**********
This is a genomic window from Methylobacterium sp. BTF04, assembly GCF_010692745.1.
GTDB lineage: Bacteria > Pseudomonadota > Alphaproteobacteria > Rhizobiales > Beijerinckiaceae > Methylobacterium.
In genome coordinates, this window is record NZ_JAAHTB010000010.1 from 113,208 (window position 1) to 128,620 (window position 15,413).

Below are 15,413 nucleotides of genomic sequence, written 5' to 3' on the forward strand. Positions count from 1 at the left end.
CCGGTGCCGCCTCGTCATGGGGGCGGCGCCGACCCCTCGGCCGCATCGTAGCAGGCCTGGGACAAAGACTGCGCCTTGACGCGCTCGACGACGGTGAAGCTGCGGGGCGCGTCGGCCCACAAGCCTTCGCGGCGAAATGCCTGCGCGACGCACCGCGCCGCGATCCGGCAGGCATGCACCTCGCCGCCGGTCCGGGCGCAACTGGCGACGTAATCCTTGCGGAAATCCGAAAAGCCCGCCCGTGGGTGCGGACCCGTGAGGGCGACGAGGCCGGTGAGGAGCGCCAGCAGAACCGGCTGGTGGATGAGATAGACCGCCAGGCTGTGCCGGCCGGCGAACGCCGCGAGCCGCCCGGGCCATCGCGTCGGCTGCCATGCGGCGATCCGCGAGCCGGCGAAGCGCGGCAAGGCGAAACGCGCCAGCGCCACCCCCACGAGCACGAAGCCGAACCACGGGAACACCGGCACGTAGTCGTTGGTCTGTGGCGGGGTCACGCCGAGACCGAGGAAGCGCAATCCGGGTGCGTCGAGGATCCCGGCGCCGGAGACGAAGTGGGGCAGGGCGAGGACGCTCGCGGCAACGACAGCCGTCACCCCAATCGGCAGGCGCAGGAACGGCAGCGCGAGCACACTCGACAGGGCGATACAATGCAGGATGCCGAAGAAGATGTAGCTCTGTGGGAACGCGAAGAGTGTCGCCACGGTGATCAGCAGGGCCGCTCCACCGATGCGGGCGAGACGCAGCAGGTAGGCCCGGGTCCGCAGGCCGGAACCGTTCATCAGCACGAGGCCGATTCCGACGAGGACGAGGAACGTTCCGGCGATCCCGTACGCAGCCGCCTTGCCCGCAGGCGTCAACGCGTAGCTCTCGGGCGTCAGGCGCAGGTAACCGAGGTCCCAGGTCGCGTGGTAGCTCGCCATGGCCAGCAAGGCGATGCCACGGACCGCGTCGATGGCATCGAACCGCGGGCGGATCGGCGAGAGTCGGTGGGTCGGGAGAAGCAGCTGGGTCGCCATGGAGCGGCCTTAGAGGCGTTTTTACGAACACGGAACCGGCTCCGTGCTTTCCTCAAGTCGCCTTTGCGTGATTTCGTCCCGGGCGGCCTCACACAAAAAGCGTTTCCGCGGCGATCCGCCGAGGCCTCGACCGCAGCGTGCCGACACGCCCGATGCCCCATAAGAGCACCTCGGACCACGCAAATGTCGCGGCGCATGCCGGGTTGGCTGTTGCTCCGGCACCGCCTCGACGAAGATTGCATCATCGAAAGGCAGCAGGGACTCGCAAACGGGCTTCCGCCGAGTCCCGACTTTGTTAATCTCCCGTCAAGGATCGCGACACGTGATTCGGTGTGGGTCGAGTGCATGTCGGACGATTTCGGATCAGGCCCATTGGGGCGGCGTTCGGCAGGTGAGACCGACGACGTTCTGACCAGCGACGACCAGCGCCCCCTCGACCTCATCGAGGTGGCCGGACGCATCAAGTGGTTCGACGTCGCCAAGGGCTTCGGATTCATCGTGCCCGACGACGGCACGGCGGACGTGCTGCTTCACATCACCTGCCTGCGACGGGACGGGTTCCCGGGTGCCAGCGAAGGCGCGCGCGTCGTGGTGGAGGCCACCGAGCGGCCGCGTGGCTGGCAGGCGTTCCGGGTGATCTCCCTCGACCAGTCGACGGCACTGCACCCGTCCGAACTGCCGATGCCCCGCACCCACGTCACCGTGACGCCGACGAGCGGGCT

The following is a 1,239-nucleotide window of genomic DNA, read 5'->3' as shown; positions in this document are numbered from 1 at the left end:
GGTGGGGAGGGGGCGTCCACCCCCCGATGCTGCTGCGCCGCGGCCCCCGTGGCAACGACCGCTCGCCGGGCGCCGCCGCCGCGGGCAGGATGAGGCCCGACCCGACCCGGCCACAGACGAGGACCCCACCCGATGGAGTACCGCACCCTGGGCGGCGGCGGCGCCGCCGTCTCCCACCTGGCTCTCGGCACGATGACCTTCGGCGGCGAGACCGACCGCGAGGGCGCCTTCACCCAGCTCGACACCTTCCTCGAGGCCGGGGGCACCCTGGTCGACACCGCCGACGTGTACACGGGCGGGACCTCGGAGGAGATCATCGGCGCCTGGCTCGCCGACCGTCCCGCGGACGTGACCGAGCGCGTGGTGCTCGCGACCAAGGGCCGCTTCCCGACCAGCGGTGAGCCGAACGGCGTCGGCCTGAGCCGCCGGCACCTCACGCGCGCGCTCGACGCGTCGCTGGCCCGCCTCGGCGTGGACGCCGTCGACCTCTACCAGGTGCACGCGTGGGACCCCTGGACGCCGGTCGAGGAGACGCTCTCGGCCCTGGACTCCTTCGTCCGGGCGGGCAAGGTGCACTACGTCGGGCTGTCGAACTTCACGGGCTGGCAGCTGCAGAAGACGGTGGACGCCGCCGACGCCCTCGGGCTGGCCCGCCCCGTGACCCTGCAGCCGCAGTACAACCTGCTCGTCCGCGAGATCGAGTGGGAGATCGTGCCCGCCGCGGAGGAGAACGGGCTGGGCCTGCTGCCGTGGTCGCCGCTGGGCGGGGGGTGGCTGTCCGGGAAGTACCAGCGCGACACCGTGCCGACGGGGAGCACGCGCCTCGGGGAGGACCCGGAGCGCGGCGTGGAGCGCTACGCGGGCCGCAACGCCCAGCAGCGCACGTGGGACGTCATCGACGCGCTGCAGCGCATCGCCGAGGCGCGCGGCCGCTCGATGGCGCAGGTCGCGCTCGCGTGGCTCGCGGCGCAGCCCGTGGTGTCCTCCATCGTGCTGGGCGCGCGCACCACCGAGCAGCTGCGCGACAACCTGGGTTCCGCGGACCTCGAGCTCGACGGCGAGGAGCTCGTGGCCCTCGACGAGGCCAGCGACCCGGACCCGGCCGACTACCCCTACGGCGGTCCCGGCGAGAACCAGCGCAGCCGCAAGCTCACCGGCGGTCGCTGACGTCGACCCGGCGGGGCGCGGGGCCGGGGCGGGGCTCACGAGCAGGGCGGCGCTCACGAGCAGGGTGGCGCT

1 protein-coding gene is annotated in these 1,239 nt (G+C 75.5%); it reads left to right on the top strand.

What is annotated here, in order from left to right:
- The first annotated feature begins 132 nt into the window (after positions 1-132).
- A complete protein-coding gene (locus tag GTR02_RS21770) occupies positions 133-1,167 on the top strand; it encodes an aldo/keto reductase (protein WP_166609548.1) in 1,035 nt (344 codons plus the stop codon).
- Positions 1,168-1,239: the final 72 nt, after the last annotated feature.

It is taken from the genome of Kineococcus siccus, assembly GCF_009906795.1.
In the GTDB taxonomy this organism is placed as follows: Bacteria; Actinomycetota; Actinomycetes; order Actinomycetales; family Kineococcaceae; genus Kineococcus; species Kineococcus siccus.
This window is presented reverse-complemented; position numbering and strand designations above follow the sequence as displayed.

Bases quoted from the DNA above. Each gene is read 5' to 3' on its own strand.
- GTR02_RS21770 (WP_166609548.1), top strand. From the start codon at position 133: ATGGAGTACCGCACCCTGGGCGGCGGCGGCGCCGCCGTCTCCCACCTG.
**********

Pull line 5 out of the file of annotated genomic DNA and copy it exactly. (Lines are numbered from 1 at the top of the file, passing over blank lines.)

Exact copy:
CCGGTGCCGCCTCGTCATGGGGGCGGCGCCGACCCCTCGGCCGCATCGTAGCAGGCCTGGGACAAAGACTGCGCCTTGACGCGCTCGACGACGGTGAAGCTGCGGGGCGCGTCGGCCCACAAGCCTTCGCGGCGAAATGCCTGCGCGACGCACCGCGCCGCGATCCGGCAGGCATGCACCTCGCCGCCGGTCCGGGCGCAACTGGCGACGTAATCCTTGCGGAAATCCGAAAAGCCCGCCCGTGGGTGCGGACCCGTGAGGGCGACGAGGCCGGTGAGGAGCGCCAGCAGAACCGGCTGGTGGATGAGATAGACCGCCAGGCTGTGCCGGCCGGCGAACGCCGCGAGCCGCCCGGGCCATCGCGTCGGCTGCCATGCGGCGATCCGCGAGCCGGCGAAGCGCGGCAAGGCGAAACGCGCCAGCGCCACCCCCACGAGCACGAAGCCGAACCACGGGAACACCGGCACGTAGTCGTTGGTCTGTGGCGGGGTCACGCCGAGACCGAGGAAGCGCAATCCGGGTGCGTCGAGGATCCCGGCGCCGGAGACGAAGTGGGGCAGGGCGAGGACGCTCGCGGCAACGACAGCCGTCACCCCAATCGGCAGGCGCAGGAACGGCAGCGCGAGCACACTCGACAGGGCGATACAATGCAGGATGCCGAAGAAGATGTAGCTCTGTGGGAACGCGAAGAGTGTCGCCACGGTGATCAGCAGGGCCGCTCCACCGATGCGGGCGAGACGCAGCAGGTAGGCCCGGGTCCGCAGGCCGGAACCGTTCATCAGCACGAGGCCGATTCCGACGAGGACGAGGAACGTTCCGGCGATCCCGTACGCAGCCGCCTTGCCCGCAGGCGTCAACGCGTAGCTCTCGGGCGTCAGGCGCAGGTAACCGAGGTCCCAGGTCGCGTGGTAGCTCGCCATGGCCAGCAAGGCGATGCCACGGACCGCGTCGATGGCATCGAACCGCGGGCGGATCGGCGAGAGTCGGTGGGTCGGGAGAAGCAGCTGGGTCGCCATGGAGCGGCCTTAGAGGCGTTTTTACGAACACGGAACCGGCTCCGTGCTTTCCTCAAGTCGCCTTTGCGTGATTTCGTCCCGGGCGGCCTCACACAAAAAGCGTTTCCGCGGCGATCCGCCGAGGCCTCGACCGCAGCGTGCCGACACGCCCGATGCCCCATAAGAGCACCTCGGACCACGCAAATGTCGCGGCGCATGCCGGGTTGGCTGTTGCTCCGGCACCGCCTCGACGAAGATTGCATCATCGAAAGGCAGCAGGGACTCGCAAACGGGCTTCCGCCGAGTCCCGACTTTGTTAATCTCCCGTCAAGGATCGCGACACGTGATTCGGTGTGGGTCGAGTGCATGTCGGACGATTTCGGATCAGGCCCATTGGGGCGGCGTTCGGCAGGTGAGACCGACGACGTTCTGACCAGCGACGACCAGCGCCCCCTCGACCTCATCGAGGTGGCCGGACGCATCAAGTGGTTCGACGTCGCCAAGGGCTTCGGATTCATCGTGCCCGACGACGGCACGGCGGACGTGCTGCTTCACATCACCTGCCTGCGACGGGACGGGTTCCCGGGTGCCAGCGAAGGCGCGCGCGTCGTGGTGGAGGCCACCGAGCGGCCGCGTGGCTGGCAGGCGTTCCGGGTGATCTCCCTCGACCAGTCGACGGCACTGCACCCGTCCGAACTGCCGATGCCCCGCACCCACGTCACCGTGACGCCGACGAGCGGGCT